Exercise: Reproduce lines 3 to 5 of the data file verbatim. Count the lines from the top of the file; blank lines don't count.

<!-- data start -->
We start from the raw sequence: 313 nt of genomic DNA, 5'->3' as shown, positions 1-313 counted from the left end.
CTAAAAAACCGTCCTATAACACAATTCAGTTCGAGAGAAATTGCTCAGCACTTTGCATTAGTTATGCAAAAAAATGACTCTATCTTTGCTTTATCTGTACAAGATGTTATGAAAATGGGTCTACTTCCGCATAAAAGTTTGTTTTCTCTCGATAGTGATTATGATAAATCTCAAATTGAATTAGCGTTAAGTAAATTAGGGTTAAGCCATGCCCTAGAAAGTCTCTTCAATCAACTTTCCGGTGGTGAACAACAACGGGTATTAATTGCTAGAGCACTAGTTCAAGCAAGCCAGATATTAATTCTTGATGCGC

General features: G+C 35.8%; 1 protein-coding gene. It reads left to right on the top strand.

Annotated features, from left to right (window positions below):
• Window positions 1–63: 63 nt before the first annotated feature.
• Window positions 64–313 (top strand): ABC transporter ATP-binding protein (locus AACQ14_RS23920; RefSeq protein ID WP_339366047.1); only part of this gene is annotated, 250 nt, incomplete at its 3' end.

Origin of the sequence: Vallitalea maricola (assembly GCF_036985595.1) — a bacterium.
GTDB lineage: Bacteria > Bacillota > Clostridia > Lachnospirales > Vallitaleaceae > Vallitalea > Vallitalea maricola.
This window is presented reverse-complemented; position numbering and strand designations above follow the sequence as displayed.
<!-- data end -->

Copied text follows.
General features: G+C 35.8%; 1 protein-coding gene. It reads left to right on the top strand.

Annotated features, from left to right (window positions below):
• Window positions 1–63: 63 nt before the first annotated feature.